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Composer: Christopher Swist

Instrument: Vibraphone

Level: Intermediate

Published: 2009

Price: €15.00

Item details

  • Description +
    • Duration: 5 min.

      An instrumental intermezzo is typically a smaller piece that will fit well in between larger works. That was always the impression this composition seemed to convey. It serves nicely as a momen-tary breath of air on a recital program.

      The feel of the performance should be gentle and improvisatory, allowing the chords and gestures to speak naturally. As with some of my works, the performer is welcome to develop the harmony and form through improvisation once the score is well under hand.

      This piece was written in 1998 and premiered by the composer in Connecticut on April 25, 1999.

  • Instrumentation +
    • Vibraphone

  • Watch+
    • Performance by Christopher Swist

  • About the composer +
    • In 1999, The Instrumentalist stated that Christopher Swist’s published marimba work “should become a part of contemporary four-mallet marimba repertoire.” Since then his compositions have been published and performed across the United States and Canada as well as in Europe, South America, China, and Australia. His first solo CD Whitewater, funded by the Yvar Mikhashoff Trust for New Music, was released to critical acclaim in 2001. Percussive Notes found the recording to have “musicality, interest, and excellent sound.” His Percussion Quartets No 1 and No 2 were featured on the 2008 Festival Internacional de Inverno de Campos do Jordão in Brazil. In 2012, The Bard Conservatory Orchestra premiered Swist’s orchestra piece Abaprima. TMI Arts Page reviewed the premier as having “joyous sound” and “a natural for the orchestra.” Abaprima was also performed in 2013 by The Louisville Orchestra.  

      In October 2013, his second solo CD, Duality, was released and contains 77-minutes of acoustic and electronic music. Like Whitewater, Duality has also gathered positive reviews on both Swist’s compositional technique and performance style. American Record Guide commented, “The stick work is good, with tight rolls, evenly gradual dynamic increases and decreases, and sharp accents on the ascending and descending motives.” Percussive Notes wrote of Swist’s “compositional range” and noted “Swist shows extreme aptitude and ease in performing all the keyboard instruments.” Percussive Notes also found the “recording quality is excellent” on Duality. Christopher learned recording engineering and sound design from his late father Larry Swist, an internationally acclaimed studio designer, recording engineer, and producer.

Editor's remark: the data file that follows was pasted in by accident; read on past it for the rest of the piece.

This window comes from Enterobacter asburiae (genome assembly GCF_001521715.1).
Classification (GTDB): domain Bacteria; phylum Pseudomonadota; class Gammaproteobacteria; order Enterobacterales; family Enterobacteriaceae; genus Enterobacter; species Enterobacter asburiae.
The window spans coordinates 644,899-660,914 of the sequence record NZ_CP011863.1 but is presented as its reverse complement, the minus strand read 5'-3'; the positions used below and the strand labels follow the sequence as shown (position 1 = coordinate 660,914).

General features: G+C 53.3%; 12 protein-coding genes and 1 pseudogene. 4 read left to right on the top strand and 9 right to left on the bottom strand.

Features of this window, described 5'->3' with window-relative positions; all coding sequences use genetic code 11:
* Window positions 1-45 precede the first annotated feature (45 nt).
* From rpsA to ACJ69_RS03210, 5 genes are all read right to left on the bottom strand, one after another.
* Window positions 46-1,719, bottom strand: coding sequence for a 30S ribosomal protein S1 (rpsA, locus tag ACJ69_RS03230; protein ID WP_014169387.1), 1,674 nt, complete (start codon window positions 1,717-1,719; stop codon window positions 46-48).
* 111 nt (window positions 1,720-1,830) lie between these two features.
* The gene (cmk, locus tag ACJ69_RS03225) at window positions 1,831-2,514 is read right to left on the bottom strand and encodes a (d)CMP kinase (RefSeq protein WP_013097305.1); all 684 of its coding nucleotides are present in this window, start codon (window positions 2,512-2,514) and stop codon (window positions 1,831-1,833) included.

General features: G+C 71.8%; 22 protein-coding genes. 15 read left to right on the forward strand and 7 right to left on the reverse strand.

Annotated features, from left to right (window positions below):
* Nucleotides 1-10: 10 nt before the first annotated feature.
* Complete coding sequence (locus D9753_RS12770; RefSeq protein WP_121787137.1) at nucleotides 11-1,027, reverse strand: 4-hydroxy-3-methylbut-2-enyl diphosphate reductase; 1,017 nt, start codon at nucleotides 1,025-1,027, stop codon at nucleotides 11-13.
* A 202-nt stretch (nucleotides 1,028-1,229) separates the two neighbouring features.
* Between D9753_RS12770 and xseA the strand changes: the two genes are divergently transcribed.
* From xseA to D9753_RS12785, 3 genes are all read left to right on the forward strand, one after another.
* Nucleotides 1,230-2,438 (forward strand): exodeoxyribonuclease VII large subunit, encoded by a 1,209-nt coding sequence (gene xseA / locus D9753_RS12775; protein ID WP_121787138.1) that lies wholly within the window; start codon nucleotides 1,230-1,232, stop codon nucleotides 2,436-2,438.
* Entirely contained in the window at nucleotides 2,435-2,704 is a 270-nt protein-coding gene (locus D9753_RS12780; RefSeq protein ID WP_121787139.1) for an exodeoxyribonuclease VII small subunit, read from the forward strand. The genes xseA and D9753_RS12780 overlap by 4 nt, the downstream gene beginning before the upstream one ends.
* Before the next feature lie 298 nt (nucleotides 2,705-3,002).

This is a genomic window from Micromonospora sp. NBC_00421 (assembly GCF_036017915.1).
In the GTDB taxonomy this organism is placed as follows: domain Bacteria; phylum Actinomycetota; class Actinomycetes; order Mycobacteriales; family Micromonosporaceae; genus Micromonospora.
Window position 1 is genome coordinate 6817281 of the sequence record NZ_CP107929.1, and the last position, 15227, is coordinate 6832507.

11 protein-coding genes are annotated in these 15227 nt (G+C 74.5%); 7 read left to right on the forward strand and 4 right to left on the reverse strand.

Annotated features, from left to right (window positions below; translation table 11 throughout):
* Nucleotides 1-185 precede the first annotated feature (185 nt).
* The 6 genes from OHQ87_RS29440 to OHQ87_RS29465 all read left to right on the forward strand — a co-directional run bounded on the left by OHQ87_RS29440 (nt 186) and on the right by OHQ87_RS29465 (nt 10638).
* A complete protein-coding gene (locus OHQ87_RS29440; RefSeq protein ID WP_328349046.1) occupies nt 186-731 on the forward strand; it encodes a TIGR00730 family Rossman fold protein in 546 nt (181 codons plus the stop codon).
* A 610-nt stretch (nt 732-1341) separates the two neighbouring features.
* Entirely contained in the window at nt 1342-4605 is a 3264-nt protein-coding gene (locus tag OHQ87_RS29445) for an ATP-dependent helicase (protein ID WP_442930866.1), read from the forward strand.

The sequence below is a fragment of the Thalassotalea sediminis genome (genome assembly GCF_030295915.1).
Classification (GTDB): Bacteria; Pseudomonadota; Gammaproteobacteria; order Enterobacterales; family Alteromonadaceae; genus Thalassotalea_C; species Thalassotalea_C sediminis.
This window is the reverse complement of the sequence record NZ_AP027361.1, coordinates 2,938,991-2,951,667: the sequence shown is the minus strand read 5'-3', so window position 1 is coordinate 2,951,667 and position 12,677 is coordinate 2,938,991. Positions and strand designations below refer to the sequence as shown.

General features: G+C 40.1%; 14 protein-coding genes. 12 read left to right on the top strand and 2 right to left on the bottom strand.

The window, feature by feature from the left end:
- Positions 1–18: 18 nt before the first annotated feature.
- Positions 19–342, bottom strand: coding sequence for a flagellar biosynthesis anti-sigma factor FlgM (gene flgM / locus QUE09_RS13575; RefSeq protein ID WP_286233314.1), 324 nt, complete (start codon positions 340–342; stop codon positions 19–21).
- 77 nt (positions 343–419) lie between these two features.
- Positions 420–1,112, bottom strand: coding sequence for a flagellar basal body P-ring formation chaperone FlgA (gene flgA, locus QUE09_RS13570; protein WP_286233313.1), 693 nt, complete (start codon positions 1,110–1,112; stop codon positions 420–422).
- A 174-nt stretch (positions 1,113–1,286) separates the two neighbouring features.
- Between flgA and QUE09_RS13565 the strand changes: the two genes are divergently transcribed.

Professor Swist is Artist in Residence at Keene State College where he has taught music technology, percussion, composition, and music theory since 2003. He is also on faculty at Franklin Pierce University and has taught at Bennington College, The Hartt School, and Holyoke Community College. He was recently a clinician, soloist, and conductor in Peru for the Ministry of Culture and National Symphony in Lima. Swist was educated at SUNY-Buffalo and The Hartt School, holding two M.M. degrees in both performance and composition. His percussion teachers were Jan Williams, Tony Miranda, John Rowland, Ben Toth, Al Lepak, Glen Velez, Johnny Almendra, and Luiz D’Anunciação. His composition teachers were Jeffrey Stadelman, Stephen Gryc, Robert Carl, Ken Steen, and Ingram Marshall. Christopher is an active symphonic percussionist as well as a contemporary music advocate and often performs with the Hartford Symphony Orchestra.  

      Christopher Swist is the president for the New Hampshire / Maine Chapter of the Percussive Arts Society. He is also the treasurer and a charter member of the Kappa Pi Chapter of Pi Kappa Lambda (national music honor society).  

      Christopher Swist is an artist for Sabian Cymbal Makers and Vater Percussion.

  • Reviews +
    • Review (Percussive Notes, March (58) 2012)

      Standing in contrast to many grooveoriented or atonal mallet solos, this aptly titled work will serve as a nice breather for audience members. Throughout the five-minute piece, Christopher Swist creates a musical atmosphere reminiscent of piano works by Satie or Debussy as notes are carefully chosen to exploit the sonic characteristics of the instrument. Additionally, appropriate pedalingserves to highlight the composer’s clever usage of melodic sequencing and intriguing chord patterns.

      Labeled at no faster than quarter = 86, the music alternates between sections of rubato and a tempo without feeling disjunct. Melodic gestures seamlessly shift between major chords, minor chords, and seventh chords with ease and intelligence. In the hands of a vibraphonist with a mature (or developing) sense of musicality and pacing, this solo will serve as a welcome addition to any master class, recital, or concert.

      Joshua D. Smith

  • Credits +
    • Front cover graphics and layout: Ronni Kot Wenzell
      Photo: Christopher Swist
      Printed in Copenhagen, Denmark
      Copyright © Edition Svitzer